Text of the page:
The Battle of Isandlwana (Isandhlwana) on January 22, 1879 was the first major encounter in the Anglo-Zulu War between the British Empire and the Zulu Kingdom. Eleven days after the British commenced their invasion of Zululand in South Africa, a Zulu force of some 20,000 warriors attacked a portion of the British main column consisting of about 1,800 British, colonial and native troops and perhaps 400 civilians. The Zulus were equipped mainly with the traditional assegai iron spears and cow-hide shields, but also had a number of muskets and old rifles though they were not formally trained in their use. The British and colonial troops were armed with modern breech-loading rifles and 7-pounder mountain guns deployed as field guns. Despite a vast disadvantage in weapons technology, the numerically superior Zulus ultimately overwhelmed the poorly led and badly deployed British, killing over 1,300 troops, including all those out on the forward firing line. The Zulu army suffered anywhere from 1,000 to 2,500 killed. Oil on canvas by Charles Edwin Fripp. This image has been cropped.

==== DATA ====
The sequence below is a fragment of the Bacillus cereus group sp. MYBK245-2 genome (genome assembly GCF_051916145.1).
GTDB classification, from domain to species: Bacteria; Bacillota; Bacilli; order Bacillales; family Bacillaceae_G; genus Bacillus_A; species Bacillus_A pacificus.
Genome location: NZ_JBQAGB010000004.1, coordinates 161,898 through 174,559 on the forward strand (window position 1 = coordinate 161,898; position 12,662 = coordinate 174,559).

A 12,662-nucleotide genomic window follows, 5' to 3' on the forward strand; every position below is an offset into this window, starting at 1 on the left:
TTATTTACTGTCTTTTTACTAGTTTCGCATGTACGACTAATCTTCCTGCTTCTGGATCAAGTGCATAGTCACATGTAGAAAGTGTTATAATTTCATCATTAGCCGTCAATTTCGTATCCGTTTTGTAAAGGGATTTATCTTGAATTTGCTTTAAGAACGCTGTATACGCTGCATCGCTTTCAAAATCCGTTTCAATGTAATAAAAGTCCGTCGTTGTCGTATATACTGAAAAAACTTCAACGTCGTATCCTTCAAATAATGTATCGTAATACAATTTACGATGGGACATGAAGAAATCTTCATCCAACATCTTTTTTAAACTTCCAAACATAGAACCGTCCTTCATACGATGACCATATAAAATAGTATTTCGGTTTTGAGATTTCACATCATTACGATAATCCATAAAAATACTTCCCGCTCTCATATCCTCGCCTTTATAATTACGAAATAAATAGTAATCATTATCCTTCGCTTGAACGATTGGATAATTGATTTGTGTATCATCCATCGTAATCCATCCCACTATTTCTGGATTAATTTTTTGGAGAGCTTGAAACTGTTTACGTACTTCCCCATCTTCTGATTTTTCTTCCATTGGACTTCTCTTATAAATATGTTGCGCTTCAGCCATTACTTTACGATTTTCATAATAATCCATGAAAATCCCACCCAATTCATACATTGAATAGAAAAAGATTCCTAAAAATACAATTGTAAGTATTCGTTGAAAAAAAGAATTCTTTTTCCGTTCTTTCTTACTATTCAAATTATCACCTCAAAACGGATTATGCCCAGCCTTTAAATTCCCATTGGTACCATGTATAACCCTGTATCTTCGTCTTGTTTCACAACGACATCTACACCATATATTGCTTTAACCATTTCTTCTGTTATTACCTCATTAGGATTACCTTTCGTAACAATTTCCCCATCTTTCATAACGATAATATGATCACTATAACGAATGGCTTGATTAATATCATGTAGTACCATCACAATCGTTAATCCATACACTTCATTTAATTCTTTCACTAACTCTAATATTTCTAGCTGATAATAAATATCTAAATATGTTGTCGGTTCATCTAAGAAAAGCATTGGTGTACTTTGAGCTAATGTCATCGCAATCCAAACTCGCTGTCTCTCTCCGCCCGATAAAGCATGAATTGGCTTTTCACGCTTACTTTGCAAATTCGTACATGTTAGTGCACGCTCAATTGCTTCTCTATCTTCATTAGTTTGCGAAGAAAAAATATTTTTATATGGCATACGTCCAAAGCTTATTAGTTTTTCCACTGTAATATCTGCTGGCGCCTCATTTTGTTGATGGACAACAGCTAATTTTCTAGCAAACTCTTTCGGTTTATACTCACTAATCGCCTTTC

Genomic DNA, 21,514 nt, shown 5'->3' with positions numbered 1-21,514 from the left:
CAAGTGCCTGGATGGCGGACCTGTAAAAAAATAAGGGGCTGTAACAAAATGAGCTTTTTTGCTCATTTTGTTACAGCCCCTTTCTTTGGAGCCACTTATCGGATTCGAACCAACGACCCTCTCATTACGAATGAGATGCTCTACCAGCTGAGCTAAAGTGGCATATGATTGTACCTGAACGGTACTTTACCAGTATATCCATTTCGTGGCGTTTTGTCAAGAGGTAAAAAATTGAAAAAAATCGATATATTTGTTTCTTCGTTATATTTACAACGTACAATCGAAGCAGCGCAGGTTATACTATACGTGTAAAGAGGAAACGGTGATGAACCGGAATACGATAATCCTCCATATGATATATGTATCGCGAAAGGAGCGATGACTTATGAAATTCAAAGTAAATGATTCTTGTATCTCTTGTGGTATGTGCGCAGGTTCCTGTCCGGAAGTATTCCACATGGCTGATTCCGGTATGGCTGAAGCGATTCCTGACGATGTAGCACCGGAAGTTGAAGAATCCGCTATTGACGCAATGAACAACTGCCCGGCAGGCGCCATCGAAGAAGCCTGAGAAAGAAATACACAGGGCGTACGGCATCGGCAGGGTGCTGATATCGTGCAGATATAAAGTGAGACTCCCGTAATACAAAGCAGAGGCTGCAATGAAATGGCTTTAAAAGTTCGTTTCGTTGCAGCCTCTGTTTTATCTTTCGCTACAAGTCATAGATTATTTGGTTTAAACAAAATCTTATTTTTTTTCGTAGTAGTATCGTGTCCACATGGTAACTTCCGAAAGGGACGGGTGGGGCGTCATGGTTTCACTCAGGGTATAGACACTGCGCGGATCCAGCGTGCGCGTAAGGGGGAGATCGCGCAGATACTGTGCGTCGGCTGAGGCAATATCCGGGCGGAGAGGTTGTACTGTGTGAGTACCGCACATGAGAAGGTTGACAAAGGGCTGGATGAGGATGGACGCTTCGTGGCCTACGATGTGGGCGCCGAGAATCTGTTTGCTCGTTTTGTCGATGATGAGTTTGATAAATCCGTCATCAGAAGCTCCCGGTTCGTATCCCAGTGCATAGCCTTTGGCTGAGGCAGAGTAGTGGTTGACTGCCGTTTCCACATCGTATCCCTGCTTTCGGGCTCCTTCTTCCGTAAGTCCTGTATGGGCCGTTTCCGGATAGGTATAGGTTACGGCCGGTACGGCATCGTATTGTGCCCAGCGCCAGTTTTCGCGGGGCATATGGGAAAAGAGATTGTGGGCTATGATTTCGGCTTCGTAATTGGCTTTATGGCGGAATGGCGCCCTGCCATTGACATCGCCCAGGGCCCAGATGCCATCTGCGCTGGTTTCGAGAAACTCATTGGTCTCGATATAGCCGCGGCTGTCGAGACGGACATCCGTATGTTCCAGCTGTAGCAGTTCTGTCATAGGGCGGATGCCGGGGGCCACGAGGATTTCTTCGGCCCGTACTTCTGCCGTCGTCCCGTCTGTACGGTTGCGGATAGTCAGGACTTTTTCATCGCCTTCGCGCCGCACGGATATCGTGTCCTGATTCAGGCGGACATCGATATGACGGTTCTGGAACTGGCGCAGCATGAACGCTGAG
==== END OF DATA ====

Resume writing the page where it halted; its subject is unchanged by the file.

December 11th, 2018
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